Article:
moving out


On a drizzly Thursday afternoon Renee dutifully helped me pack my things into big brown boxes, starting with the closet, then the bookshelf, then the desk littered with loose paper and pens that no longer wrote, gum wrappers, magazine clippings, odds and ends. On my nightstand there were novels I hadn’t read yet, and a bronze jewelry box with my parents’ wedding rings, and a hairbrush already painstakingly cleaned of stray strands. Renee said very little; all week she’d been kind to me, tiptoeing around my feelings, sensitive and maternal. Her compassion suffocated me. I had always thought it would strengthen me.
“Do you remember when I threw a raw egg in your face?” I asked, attempting to turn the somber mood into something else, something that didn’t resemble a funeral or the aftermath of a catastrophe. “Remember?” I asked again. She probably did, because it wasn’t that long ago. It was in the middle of a Monopoly game, and she had been asking for it, trash-talking and cheating all afternoon. The egg was for a science class experiment—an infant dummy. We had to feed it, bathe it, watch over it, change its diaper, rock it to sleep. We had to make sure it didn’t break, didn’t get lost. We had to keep it safe. The point was to eventually reach the conclusion that we weren’t ready for babies of our own yet, which most of us already knew anyway. We were twelve; it wasn’t like any of us seriously considered otherwise. When the yolk ran down Renee’s neck and arms like slime oozing out of a monster’s skin, she was the first to laugh. I followed suit. I remembered how nice it felt to know that we were both forgiven.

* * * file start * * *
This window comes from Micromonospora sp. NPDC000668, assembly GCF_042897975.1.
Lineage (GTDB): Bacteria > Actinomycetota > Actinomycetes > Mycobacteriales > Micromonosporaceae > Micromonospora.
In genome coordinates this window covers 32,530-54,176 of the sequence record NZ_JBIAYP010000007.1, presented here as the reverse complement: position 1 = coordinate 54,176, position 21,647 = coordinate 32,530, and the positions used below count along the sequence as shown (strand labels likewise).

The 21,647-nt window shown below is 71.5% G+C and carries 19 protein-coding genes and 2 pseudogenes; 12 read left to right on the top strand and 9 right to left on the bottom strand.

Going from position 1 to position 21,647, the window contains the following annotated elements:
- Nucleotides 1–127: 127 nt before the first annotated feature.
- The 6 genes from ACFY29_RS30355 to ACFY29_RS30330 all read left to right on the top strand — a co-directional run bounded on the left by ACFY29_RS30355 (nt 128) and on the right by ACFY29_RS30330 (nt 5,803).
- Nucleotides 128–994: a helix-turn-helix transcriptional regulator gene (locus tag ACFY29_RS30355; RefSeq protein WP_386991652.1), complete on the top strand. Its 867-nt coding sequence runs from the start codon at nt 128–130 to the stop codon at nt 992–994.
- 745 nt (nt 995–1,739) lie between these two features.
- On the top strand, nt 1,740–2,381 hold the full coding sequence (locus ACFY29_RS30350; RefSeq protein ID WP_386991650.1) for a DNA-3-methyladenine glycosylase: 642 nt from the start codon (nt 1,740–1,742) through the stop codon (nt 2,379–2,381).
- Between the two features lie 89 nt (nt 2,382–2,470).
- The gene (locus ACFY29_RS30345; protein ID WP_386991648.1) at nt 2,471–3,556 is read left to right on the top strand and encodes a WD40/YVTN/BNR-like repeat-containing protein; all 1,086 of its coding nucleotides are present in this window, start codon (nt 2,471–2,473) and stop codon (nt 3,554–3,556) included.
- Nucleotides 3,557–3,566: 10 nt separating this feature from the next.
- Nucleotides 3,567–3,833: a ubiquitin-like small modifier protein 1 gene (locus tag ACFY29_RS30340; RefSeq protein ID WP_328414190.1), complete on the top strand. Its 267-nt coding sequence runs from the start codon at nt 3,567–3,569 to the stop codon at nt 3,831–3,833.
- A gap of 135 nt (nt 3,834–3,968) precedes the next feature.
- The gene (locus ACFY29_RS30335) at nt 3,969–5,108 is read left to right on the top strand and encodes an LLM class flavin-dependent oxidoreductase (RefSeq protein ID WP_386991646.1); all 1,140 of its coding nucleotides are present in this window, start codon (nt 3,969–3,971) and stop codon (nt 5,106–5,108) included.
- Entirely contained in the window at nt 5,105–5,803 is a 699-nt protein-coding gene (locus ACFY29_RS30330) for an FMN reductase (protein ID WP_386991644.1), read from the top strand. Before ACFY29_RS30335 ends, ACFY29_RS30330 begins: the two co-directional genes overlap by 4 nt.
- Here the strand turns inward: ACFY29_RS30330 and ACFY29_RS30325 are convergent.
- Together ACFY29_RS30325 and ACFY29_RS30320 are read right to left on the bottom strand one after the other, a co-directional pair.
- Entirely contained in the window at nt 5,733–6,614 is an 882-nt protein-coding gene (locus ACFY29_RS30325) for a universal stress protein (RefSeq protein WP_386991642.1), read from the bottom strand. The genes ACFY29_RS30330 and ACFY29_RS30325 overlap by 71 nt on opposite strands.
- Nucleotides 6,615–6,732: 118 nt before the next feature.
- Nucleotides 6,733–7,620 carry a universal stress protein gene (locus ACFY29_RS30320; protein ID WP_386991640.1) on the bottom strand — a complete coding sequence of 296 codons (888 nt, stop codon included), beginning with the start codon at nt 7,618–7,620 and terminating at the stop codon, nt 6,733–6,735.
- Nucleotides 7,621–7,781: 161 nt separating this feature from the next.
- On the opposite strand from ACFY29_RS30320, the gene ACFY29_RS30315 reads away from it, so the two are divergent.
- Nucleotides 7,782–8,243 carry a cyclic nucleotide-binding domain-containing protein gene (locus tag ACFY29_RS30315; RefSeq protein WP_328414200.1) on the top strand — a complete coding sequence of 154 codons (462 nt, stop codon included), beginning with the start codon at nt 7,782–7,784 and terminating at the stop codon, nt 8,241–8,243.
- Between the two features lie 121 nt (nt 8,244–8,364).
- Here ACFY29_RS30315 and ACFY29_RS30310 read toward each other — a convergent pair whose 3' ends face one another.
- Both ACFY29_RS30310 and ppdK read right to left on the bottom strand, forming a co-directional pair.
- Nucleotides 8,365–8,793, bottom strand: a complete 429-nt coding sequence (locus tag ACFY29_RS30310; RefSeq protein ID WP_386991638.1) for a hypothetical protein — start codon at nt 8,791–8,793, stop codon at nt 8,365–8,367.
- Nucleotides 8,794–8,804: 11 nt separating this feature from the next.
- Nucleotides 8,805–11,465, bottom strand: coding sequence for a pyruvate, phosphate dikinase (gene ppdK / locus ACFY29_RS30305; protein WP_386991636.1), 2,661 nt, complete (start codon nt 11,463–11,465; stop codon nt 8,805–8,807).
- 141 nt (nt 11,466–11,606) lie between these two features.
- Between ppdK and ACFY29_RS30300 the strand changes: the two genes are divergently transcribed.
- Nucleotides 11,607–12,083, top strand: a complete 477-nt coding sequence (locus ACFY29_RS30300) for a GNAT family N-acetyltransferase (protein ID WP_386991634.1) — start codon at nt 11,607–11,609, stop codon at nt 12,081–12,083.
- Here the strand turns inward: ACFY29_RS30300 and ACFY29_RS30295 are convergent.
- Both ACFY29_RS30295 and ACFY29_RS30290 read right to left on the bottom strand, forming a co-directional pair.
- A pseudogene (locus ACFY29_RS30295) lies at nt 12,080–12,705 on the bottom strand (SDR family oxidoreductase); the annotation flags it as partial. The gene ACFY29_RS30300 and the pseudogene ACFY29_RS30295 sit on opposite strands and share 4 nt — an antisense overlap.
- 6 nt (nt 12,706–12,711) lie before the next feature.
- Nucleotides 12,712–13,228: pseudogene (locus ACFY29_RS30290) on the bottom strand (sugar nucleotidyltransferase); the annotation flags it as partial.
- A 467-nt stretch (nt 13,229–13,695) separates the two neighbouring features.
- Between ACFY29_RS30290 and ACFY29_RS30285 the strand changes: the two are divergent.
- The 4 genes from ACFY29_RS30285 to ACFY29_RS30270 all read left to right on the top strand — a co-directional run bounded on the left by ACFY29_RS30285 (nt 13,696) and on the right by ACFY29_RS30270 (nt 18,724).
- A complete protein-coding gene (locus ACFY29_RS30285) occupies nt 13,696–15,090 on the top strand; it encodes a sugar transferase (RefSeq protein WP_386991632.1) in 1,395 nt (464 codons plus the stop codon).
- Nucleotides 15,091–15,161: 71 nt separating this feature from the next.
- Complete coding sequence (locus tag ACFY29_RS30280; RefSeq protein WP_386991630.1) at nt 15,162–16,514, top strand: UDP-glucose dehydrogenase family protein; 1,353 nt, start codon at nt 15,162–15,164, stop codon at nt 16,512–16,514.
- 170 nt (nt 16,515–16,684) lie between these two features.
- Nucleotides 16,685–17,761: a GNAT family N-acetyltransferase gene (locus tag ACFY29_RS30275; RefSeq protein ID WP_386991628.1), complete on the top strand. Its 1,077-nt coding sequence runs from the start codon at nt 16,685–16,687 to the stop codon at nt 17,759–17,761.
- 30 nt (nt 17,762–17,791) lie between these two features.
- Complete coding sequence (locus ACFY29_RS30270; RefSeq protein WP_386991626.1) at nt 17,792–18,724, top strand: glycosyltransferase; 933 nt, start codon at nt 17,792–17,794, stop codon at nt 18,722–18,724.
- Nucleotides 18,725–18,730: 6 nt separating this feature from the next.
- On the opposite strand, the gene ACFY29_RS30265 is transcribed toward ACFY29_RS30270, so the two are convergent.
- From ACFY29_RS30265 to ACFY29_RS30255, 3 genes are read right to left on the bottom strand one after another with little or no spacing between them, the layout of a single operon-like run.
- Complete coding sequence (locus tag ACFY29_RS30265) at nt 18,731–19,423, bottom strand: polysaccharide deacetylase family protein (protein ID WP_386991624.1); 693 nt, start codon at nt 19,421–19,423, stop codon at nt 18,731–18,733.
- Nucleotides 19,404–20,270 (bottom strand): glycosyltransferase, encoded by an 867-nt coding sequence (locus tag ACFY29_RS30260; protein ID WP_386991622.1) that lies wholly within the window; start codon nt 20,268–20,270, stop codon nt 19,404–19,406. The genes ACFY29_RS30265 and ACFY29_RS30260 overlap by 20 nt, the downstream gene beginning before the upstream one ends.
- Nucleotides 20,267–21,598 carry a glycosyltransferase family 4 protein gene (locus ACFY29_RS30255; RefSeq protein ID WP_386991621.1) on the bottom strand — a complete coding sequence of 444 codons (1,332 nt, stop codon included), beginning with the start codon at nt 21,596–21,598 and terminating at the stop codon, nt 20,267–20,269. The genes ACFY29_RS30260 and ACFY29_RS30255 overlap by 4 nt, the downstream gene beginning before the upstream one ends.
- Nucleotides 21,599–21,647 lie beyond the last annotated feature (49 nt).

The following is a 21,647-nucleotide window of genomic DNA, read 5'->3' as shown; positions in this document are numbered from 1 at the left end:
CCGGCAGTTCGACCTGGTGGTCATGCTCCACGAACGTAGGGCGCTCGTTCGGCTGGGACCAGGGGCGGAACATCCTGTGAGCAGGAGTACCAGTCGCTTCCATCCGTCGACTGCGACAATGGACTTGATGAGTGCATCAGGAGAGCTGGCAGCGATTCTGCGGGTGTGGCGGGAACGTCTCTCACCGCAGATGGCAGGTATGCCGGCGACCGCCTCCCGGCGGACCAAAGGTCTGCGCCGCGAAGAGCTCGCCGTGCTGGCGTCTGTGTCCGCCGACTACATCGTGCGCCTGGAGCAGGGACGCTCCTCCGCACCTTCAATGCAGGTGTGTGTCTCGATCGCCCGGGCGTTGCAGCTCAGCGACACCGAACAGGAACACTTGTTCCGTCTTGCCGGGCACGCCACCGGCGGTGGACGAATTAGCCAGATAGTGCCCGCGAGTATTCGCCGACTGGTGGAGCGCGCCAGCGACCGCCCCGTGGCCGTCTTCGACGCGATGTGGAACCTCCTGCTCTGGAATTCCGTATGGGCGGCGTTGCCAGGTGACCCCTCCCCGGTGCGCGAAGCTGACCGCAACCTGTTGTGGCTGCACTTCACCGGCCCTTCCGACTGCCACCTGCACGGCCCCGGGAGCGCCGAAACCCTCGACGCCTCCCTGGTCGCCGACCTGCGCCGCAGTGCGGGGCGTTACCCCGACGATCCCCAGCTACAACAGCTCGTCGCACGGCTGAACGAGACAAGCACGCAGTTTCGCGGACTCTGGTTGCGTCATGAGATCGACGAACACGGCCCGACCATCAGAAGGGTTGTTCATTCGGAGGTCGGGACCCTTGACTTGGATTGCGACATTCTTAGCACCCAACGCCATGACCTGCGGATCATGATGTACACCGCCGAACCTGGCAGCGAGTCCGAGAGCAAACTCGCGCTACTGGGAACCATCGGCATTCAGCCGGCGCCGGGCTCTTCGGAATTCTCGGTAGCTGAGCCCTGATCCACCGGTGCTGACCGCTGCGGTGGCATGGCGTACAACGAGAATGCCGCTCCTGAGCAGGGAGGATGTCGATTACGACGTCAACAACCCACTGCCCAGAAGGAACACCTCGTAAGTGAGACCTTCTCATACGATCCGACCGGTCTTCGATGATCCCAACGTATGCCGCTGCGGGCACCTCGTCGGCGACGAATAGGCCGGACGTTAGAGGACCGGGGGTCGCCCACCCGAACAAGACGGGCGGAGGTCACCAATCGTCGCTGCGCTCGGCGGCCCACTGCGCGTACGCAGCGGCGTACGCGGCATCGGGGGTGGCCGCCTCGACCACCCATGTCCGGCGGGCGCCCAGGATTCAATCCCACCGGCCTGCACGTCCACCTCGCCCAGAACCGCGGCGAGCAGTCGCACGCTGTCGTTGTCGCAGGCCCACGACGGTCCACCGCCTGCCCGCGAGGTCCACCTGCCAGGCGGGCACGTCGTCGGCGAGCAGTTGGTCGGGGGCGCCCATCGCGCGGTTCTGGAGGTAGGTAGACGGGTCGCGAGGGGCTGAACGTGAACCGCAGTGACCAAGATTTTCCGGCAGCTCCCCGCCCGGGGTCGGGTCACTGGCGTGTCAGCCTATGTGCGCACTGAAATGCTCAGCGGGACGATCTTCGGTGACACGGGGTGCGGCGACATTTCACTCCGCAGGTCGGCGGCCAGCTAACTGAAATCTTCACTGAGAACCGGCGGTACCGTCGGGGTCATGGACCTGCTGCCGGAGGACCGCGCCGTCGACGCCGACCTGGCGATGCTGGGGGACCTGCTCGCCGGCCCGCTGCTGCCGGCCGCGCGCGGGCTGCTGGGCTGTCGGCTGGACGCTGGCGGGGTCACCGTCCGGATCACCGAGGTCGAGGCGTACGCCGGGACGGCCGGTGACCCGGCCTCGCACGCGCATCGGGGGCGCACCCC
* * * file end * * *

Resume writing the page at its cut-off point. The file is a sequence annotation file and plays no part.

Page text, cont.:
We filled the boxes quickly with my things. In the corner of the room there was a black garbage bag overflowing with everything I no longer wanted or needed, everything my life could no longer accommodate. Every few minutes Renee tossed something in wordlessly. I liked that she didn’t have to ask me whether or not something was rubbish. She knew me well enough. Her hair hung down her back in a haphazard braid as she stacked my sweaters systematically, folding the arms inward first, then outward, then halving the body horizontally. She arranged them by color, and at some point I wanted to ask when and why a privileged girl like her learned how to do anything remotely domesticated. When she was done with the sweaters, she took my dresses off their hangers one by one, their soft fabric gliding over her small, smooth hands. In the empty closet the bare hangers looked forlorn, as if they had suddenly been stripped of value, as if they were waiting for someone that would never come. When we were almost finished, I looked around the room. With nothing in place save for the furniture, it seemed unfamiliar to me; already it was beginning to feel like it wasn’t mine. Soon it would be reduced to a place in my mind I would explore only when nostalgia hits, lumped in with stories of my childhood. There was an awful lot of space, space everywhere—underneath the bed, behind the door, beside the window, inside the drawers, next to the bed. I wondered why I ever required that much.